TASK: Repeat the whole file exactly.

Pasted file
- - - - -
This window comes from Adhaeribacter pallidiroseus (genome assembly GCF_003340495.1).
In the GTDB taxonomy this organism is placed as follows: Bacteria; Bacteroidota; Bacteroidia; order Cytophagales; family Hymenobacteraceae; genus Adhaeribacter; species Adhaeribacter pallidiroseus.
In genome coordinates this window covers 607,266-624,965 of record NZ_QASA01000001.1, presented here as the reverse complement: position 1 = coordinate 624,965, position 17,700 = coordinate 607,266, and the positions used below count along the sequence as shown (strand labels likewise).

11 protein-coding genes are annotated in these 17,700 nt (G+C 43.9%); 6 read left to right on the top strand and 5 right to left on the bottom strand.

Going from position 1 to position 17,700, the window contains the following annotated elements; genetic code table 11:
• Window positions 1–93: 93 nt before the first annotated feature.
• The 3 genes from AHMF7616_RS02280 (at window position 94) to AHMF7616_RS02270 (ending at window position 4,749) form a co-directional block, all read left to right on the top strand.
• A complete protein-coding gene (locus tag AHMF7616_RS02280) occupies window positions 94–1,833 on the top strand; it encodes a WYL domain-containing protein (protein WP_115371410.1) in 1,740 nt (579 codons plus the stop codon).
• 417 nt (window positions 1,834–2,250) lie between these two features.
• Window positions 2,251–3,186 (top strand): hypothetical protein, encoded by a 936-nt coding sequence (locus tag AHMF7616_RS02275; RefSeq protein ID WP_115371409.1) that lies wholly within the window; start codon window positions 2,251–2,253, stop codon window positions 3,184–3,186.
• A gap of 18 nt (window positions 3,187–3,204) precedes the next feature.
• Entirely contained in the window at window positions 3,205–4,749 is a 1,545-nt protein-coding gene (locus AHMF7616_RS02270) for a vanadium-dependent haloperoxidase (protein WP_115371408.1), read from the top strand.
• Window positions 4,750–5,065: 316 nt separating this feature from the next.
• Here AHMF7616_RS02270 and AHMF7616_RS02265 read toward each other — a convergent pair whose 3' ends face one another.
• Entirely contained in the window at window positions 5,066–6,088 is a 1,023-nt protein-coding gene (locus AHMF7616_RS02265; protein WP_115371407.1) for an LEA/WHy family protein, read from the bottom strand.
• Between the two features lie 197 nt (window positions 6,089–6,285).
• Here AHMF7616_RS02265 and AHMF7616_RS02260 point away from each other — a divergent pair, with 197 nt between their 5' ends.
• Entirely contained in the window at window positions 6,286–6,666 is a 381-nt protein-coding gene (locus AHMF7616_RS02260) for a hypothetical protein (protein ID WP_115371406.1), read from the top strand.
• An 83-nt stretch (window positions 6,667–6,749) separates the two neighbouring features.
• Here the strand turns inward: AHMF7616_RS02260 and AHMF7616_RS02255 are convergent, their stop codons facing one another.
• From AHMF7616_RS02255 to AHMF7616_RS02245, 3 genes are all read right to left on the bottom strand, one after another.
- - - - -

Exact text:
This window comes from Adhaeribacter pallidiroseus (genome assembly GCF_003340495.1).
In the GTDB taxonomy this organism is placed as follows: Bacteria; Bacteroidota; Bacteroidia; order Cytophagales; family Hymenobacteraceae; genus Adhaeribacter; species Adhaeribacter pallidiroseus.
In genome coordinates this window covers 607,266-624,965 of record NZ_QASA01000001.1, presented here as the reverse complement: position 1 = coordinate 624,965, position 17,700 = coordinate 607,266, and the positions used below count along the sequence as shown (strand labels likewise).

11 protein-coding genes are annotated in these 17,700 nt (G+C 43.9%); 6 read left to right on the top strand and 5 right to left on the bottom strand.

Going from position 1 to position 17,700, the window contains the following annotated elements; genetic code table 11:
• Window positions 1–93: 93 nt before the first annotated feature.
• The 3 genes from AHMF7616_RS02280 (at window position 94) to AHMF7616_RS02270 (ending at window position 4,749) form a co-directional block, all read left to right on the top strand.
• A complete protein-coding gene (locus tag AHMF7616_RS02280) occupies window positions 94–1,833 on the top strand; it encodes a WYL domain-containing protein (protein WP_115371410.1) in 1,740 nt (579 codons plus the stop codon).
• 417 nt (window positions 1,834–2,250) lie between these two features.
• Window positions 2,251–3,186 (top strand): hypothetical protein, encoded by a 936-nt coding sequence (locus tag AHMF7616_RS02275; RefSeq protein ID WP_115371409.1) that lies wholly within the window; start codon window positions 2,251–2,253, stop codon window positions 3,184–3,186.
• A gap of 18 nt (window positions 3,187–3,204) precedes the next feature.
• Entirely contained in the window at window positions 3,205–4,749 is a 1,545-nt protein-coding gene (locus AHMF7616_RS02270) for a vanadium-dependent haloperoxidase (protein WP_115371408.1), read from the top strand.
• Window positions 4,750–5,065: 316 nt separating this feature from the next.
• Here AHMF7616_RS02270 and AHMF7616_RS02265 read toward each other — a convergent pair whose 3' ends face one another.
• Entirely contained in the window at window positions 5,066–6,088 is a 1,023-nt protein-coding gene (locus AHMF7616_RS02265; protein WP_115371407.1) for an LEA/WHy family protein, read from the bottom strand.
• Between the two features lie 197 nt (window positions 6,089–6,285).
• Here AHMF7616_RS02265 and AHMF7616_RS02260 point away from each other — a divergent pair, with 197 nt between their 5' ends.
• Entirely contained in the window at window positions 6,286–6,666 is a 381-nt protein-coding gene (locus AHMF7616_RS02260) for a hypothetical protein (protein ID WP_115371406.1), read from the top strand.
• An 83-nt stretch (window positions 6,667–6,749) separates the two neighbouring features.
• Here the strand turns inward: AHMF7616_RS02260 and AHMF7616_RS02255 are convergent, their stop codons facing one another.
• From AHMF7616_RS02255 to AHMF7616_RS02245, 3 genes are all read right to left on the bottom strand, one after another.